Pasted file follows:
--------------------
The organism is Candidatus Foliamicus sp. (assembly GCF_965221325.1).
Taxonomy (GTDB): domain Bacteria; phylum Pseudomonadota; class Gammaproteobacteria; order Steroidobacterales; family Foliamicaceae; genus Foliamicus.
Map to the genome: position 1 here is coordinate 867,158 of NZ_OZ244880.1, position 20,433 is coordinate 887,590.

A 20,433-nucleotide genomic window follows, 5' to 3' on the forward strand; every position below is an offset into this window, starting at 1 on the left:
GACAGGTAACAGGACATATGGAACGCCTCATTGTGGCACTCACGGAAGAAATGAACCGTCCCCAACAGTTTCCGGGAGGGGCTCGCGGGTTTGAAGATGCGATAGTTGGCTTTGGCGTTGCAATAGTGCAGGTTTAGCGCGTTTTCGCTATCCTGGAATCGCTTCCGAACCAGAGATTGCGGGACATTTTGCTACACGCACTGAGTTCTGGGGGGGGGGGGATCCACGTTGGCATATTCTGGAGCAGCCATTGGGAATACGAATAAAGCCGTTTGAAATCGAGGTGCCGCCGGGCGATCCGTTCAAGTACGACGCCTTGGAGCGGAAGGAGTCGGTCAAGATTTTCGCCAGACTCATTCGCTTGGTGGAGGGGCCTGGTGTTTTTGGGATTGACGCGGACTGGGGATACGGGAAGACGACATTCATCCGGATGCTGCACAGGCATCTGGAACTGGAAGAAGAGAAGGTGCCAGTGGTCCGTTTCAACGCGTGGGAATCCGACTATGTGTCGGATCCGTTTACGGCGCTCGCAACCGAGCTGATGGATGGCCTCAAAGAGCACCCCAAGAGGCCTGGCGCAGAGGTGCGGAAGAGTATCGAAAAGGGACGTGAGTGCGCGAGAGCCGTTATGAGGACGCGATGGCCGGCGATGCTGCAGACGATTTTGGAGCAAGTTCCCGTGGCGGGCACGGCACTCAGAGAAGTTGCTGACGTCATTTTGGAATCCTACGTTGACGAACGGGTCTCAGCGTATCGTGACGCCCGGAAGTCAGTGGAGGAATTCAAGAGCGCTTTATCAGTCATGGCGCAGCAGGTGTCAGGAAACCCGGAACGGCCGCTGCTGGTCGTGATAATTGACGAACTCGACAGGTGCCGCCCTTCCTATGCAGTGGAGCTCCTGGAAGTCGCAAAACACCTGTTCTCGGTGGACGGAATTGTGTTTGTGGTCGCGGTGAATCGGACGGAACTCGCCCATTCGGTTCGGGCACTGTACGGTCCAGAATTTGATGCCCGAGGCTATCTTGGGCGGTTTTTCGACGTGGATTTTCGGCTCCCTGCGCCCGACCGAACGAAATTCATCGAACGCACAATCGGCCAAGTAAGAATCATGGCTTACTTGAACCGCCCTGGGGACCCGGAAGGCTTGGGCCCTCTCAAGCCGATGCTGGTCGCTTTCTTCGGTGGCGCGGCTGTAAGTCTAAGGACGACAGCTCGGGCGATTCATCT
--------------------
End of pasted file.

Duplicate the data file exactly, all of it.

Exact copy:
The organism is Candidatus Foliamicus sp. (assembly GCF_965221325.1).
Taxonomy (GTDB): domain Bacteria; phylum Pseudomonadota; class Gammaproteobacteria; order Steroidobacterales; family Foliamicaceae; genus Foliamicus.
Map to the genome: position 1 here is coordinate 867,158 of NZ_OZ244880.1, position 20,433 is coordinate 887,590.

A 20,433-nucleotide genomic window follows, 5' to 3' on the forward strand; every position below is an offset into this window, starting at 1 on the left:
GACAGGTAACAGGACATATGGAACGCCTCATTGTGGCACTCACGGAAGAAATGAACCGTCCCCAACAGTTTCCGGGAGGGGCTCGCGGGTTTGAAGATGCGATAGTTGGCTTTGGCGTTGCAATAGTGCAGGTTTAGCGCGTTTTCGCTATCCTGGAATCGCTTCCGAACCAGAGATTGCGGGACATTTTGCTACACGCACTGAGTTCTGGGGGGGGGGGGATCCACGTTGGCATATTCTGGAGCAGCCATTGGGAATACGAATAAAGCCGTTTGAAATCGAGGTGCCGCCGGGCGATCCGTTCAAGTACGACGCCTTGGAGCGGAAGGAGTCGGTCAAGATTTTCGCCAGACTCATTCGCTTGGTGGAGGGGCCTGGTGTTTTTGGGATTGACGCGGACTGGGGATACGGGAAGACGACATTCATCCGGATGCTGCACAGGCATCTGGAACTGGAAGAAGAGAAGGTGCCAGTGGTCCGTTTCAACGCGTGGGAATCCGACTATGTGTCGGATCCGTTTACGGCGCTCGCAACCGAGCTGATGGATGGCCTCAAAGAGCACCCCAAGAGGCCTGGCGCAGAGGTGCGGAAGAGTATCGAAAAGGGACGTGAGTGCGCGAGAGCCGTTATGAGGACGCGATGGCCGGCGATGCTGCAGACGATTTTGGAGCAAGTTCCCGTGGCGGGCACGGCACTCAGAGAAGTTGCTGACGTCATTTTGGAATCCTACGTTGACGAACGGGTCTCAGCGTATCGTGACGCCCGGAAGTCAGTGGAGGAATTCAAGAGCGCTTTATCAGTCATGGCGCAGCAGGTGTCAGGAAACCCGGAACGGCCGCTGCTGGTCGTGATAATTGACGAACTCGACAGGTGCCGCCCTTCCTATGCAGTGGAGCTCCTGGAAGTCGCAAAACACCTGTTCTCGGTGGACGGAATTGTGTTTGTGGTCGCGGTGAATCGGACGGAACTCGCCCATTCGGTTCGGGCACTGTACGGTCCAGAATTTGATGCCCGAGGCTATCTTGGGCGGTTTTTCGACGTGGATTTTCGGCTCCCTGCGCCCGACCGAACGAAATTCATCGAACGCACAATCGGCCAAGTAAGAATCATGGCTTACTTGAACCGCCCTGGGGACCCGGAAGGCTTGGGCCCTCTCAAGCCGATGCTGGTCGCTTTCTTCGGTGGCGCGGCTGTAAGTCTAAGGACGACAGCTCGGGCGATTCATCT